I wrote this column with a NYC focus after the demise of Lehman Brothers. Unfortunately, the financial sector's pain has already spread well beyond Manhattan. Wachovia and Washington Mutual are the most obvious examples. The ideas offered in this column apply to anyone who is immediately impacted by the shake out.
As suggested in this column, some of the healthier hedge funds and financial services companies are using the current crisis as an opportunity to expand service offerings. For example, Chicago-based Citadel recently added some high profile traders from Lehman Brothers. This column discusses attorney movement within the financial services industry. Next month, I will offer suggestions for financial services attorneys who wish to "re-brand" themselves and seek opportunities outside of the industry.
In writing this particular column, I'm coming to terms with the limitations of giving advice. I cannot replace the $500,000 and higher Wall Street attorney job that just disappeared. If you recently lost your in-house position on Wall Street, however, I will offer a few suggestions that I hope you will find helpful.
I also offer sympathy, which tough business lawyers may dismiss. Nonetheless, I want Manhattan attorneys to know that while you may work on an island, you don't have to feel like you have just been banished to one. Nor do you have to solve this crisis on your own. One definition of sympathy is, "tendency to favor or support."
Right now, you should contact everyone in your life with a tendency to favor or support you. Alert former employers, clients, law school classmates and friends. A surprisingly large number of newly unemployed attorneys--especially the really smart and stubborn ones--tend to take a bunker mentality. You may feel embarrassed about asking certain people in your network for help. That's just not you. After all, you are the highly paid, well credentialed rock that others seek out for advice and counsel. So, yes, I'm going Dr. Phil on you and advising that you quickly acquire the right mindset for a job search.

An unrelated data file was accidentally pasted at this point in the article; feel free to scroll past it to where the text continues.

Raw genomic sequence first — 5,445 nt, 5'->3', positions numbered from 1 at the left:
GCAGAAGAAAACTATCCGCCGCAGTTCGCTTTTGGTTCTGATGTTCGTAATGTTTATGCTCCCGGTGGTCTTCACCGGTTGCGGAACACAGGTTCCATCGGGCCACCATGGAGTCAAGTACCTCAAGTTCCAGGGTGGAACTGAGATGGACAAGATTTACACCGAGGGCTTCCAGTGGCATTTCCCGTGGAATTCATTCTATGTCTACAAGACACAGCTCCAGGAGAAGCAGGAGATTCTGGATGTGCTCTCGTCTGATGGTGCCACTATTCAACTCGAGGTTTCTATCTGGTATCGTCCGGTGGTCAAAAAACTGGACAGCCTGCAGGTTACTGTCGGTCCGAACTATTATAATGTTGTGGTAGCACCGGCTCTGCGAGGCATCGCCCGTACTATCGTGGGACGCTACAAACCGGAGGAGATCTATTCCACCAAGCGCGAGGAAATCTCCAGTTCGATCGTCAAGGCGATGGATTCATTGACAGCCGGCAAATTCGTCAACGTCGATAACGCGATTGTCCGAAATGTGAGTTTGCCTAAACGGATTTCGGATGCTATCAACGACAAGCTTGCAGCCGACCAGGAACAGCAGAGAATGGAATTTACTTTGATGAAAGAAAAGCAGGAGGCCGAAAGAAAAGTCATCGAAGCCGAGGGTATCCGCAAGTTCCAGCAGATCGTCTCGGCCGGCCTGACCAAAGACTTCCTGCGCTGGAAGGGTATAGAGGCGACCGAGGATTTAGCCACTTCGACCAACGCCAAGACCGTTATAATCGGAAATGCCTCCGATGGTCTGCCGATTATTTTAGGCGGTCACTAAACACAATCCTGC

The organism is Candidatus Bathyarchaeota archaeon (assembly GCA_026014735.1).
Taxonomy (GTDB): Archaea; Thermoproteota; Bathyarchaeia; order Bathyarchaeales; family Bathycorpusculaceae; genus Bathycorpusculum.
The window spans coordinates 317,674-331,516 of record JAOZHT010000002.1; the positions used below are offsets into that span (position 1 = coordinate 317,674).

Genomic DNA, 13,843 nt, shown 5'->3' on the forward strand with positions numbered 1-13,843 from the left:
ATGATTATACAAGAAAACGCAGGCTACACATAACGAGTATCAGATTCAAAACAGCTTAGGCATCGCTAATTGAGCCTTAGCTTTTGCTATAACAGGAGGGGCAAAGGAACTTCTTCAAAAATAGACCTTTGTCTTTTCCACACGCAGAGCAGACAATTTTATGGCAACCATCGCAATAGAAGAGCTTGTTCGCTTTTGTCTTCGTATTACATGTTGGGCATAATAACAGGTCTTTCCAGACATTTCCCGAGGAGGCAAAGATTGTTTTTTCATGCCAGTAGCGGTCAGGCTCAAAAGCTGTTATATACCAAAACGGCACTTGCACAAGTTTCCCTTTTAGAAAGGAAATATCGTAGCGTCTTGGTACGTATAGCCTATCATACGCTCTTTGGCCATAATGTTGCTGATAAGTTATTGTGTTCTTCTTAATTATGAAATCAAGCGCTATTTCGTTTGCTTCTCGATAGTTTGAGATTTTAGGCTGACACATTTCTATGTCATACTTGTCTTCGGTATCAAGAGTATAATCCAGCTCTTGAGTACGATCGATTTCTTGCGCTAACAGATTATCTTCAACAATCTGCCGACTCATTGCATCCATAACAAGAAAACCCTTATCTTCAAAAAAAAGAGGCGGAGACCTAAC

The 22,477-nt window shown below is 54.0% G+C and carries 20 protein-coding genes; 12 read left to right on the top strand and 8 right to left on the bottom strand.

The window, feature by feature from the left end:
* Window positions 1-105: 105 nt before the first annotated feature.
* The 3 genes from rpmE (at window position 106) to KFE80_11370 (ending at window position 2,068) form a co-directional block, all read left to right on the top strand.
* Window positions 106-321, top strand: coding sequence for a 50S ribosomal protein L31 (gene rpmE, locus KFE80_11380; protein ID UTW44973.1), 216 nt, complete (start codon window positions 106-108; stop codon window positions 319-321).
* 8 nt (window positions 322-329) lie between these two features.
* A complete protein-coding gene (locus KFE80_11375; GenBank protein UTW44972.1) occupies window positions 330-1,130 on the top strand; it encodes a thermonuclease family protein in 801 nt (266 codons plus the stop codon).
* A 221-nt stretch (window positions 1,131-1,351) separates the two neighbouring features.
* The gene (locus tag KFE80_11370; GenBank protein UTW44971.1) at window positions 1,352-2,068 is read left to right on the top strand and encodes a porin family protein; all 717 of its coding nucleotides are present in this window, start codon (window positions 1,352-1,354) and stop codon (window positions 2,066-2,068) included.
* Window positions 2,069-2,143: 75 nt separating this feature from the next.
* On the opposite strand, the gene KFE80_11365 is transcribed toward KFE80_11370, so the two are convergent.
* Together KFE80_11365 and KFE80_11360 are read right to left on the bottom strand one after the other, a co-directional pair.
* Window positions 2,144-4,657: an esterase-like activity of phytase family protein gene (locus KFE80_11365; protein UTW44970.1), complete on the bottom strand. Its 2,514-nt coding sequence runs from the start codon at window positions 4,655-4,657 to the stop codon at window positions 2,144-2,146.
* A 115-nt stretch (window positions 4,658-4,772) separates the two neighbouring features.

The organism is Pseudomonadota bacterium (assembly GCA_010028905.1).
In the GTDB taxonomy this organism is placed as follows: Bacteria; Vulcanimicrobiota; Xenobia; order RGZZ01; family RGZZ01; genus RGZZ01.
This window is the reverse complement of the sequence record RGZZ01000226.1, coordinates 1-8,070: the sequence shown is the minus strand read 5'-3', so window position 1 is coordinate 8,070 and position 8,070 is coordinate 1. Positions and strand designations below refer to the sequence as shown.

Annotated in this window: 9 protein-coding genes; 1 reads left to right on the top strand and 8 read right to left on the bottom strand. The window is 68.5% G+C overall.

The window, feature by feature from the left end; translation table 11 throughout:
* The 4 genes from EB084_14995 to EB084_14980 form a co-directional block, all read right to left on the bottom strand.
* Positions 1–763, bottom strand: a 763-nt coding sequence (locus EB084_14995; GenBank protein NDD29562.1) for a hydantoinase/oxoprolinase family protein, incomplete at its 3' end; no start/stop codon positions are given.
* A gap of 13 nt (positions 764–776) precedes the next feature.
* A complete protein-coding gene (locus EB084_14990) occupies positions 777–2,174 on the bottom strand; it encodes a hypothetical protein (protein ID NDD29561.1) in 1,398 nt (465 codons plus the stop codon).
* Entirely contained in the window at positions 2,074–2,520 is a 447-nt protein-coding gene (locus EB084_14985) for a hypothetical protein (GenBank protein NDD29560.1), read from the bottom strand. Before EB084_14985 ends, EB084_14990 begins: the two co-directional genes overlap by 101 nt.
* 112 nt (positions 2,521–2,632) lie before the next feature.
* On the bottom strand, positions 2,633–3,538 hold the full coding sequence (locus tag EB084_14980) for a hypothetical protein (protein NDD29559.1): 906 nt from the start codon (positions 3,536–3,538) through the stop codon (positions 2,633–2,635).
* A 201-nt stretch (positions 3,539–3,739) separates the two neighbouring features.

Once you do, my second piece of advice should come more naturally to you New Yorkers. Get aggressive and stay energetic. Create the list of companies and law firms that can use your niche expertise, and do what it takes to get management level introductions.
After the Lehman Brothers collapse, I spoke with several colleagues in New York. Your local NYC recruiters are smart and resourceful. Call them. A few of you will land with local clients that have the money and foresight to use this debacle as an opportunity to acquire talent.
However, many of you will have to get out of a New York state of mind. There is no Goldman Sachs in the heartland. But you may appeal to a large financial institution headquartered in North Carolina, California or, dare I suggest, Massachusetts.
Chicago is home to smaller investment houses and some private equity firms. Most of these companies are hurting, too, so you're not going to find your next job posted on their Web sites. Fortunately, though, the world of sophisticated financial services is populated by smart people and opportunists. If you offer a specialized capability or expertise where it does not currently exist, then you can pitch yourself as a present or future opportunity to expand client services and grow new revenue.
For your entire career, you may have hand-picked the employers of your choosing, focusing on what you wanted in a job. Now you must do a 180 degree turn. Think of yourself as an asset. What company, firm or bank can you help, and how can you help them? If your resume has always been your main selling point, now it's time to augment those credentials with something more. Don't just offer your experience. Offer ideas, solutions and potential new revenue streams.